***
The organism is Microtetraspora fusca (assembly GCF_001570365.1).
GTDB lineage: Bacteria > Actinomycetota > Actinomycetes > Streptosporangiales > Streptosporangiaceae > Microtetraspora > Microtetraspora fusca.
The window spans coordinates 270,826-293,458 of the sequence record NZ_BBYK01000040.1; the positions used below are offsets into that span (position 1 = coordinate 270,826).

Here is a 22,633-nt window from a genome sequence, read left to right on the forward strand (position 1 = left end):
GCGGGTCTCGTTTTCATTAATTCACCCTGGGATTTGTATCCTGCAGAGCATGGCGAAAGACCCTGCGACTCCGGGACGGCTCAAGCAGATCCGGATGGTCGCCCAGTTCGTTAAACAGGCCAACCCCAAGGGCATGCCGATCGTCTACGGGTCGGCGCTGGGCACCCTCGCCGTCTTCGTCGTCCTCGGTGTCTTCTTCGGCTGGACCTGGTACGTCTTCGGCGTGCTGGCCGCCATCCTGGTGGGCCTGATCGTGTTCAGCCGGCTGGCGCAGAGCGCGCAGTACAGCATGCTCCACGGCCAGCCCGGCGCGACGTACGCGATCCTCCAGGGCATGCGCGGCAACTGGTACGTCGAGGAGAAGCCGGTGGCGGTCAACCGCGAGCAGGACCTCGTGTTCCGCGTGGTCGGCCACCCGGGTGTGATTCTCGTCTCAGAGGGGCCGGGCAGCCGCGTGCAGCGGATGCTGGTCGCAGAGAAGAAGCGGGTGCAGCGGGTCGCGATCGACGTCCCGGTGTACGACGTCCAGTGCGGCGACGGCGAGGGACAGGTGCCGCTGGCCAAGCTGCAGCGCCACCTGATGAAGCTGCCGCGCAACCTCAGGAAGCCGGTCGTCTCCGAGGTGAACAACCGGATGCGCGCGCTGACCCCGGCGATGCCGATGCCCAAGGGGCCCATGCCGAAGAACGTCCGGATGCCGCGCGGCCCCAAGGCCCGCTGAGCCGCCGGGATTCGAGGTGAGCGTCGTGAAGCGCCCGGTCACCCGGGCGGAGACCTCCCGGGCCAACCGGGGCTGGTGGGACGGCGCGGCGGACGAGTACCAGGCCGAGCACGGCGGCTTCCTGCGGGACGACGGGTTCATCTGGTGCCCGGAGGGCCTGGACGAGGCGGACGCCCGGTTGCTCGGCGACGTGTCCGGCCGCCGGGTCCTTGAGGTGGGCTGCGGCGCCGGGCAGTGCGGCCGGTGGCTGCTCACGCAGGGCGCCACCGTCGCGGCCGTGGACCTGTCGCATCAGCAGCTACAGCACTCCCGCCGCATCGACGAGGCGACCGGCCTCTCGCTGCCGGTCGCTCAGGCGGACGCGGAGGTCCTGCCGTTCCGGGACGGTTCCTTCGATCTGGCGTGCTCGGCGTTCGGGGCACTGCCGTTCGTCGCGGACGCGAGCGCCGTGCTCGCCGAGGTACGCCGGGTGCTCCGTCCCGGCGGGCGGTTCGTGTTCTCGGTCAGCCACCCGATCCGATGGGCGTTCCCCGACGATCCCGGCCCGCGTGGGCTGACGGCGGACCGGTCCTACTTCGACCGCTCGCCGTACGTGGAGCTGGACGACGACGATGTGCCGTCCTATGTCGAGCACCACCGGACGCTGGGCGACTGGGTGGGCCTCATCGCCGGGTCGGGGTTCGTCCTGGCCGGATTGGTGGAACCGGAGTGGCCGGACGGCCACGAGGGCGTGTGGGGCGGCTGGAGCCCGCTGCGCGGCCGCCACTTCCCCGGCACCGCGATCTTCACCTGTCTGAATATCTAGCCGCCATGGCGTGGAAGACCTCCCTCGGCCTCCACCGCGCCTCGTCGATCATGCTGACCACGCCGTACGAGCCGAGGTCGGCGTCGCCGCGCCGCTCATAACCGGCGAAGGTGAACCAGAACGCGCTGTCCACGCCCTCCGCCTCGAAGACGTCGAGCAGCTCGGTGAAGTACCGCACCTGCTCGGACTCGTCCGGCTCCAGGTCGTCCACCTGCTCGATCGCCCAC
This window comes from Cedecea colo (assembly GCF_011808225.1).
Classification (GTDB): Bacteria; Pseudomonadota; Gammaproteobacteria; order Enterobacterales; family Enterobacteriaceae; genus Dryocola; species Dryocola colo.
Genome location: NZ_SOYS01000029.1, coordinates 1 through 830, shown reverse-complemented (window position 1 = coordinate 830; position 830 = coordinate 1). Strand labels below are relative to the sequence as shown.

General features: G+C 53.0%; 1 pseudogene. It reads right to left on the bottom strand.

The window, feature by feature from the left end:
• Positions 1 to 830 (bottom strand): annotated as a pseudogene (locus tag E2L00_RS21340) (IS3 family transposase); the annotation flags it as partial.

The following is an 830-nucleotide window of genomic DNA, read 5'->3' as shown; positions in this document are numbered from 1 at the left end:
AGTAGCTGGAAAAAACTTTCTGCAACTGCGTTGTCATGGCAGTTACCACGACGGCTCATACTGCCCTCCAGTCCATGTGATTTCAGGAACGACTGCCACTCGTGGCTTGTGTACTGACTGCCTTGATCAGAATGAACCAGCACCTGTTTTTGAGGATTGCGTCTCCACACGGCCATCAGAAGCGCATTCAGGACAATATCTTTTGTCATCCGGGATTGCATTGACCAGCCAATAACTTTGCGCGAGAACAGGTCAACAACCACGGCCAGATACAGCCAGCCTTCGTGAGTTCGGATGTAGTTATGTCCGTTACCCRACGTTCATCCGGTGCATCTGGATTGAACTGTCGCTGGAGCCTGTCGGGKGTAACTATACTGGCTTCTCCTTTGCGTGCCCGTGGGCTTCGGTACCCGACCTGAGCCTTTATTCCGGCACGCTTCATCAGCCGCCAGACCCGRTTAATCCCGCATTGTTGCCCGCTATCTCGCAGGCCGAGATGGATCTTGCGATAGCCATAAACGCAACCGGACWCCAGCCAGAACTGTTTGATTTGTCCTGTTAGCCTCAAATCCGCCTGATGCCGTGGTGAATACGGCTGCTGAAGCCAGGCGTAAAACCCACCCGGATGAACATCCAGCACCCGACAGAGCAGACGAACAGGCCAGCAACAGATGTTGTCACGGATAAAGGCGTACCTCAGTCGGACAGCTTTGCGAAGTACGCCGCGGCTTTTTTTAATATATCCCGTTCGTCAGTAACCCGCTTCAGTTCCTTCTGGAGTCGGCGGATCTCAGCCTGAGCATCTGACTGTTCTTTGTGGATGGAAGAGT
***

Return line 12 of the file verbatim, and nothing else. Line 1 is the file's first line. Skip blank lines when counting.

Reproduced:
The following is an 830-nucleotide window of genomic DNA, read 5'->3' as shown; positions in this document are numbered from 1 at the left end: